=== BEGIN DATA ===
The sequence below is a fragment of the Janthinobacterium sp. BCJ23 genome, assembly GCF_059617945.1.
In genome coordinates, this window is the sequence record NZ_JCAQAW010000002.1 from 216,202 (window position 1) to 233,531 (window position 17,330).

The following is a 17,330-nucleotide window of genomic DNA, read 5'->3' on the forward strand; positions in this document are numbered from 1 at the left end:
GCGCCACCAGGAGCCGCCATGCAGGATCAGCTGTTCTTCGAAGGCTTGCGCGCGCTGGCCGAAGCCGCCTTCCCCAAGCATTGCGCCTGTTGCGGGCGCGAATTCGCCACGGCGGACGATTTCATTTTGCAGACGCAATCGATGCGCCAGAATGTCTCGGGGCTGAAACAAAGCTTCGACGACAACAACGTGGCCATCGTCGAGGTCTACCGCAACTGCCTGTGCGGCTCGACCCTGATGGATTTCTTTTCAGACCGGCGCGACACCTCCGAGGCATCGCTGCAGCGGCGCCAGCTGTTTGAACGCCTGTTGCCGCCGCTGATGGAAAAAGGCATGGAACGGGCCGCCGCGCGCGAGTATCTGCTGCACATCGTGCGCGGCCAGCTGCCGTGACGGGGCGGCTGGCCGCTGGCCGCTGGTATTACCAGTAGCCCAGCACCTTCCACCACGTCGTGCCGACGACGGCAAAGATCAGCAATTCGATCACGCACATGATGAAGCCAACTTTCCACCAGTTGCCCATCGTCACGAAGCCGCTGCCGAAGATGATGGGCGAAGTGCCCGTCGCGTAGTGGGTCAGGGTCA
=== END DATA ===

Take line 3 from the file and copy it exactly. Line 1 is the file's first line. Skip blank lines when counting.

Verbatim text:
The following is a 17,330-nucleotide window of genomic DNA, read 5'->3' on the forward strand; positions in this document are numbered from 1 at the left end: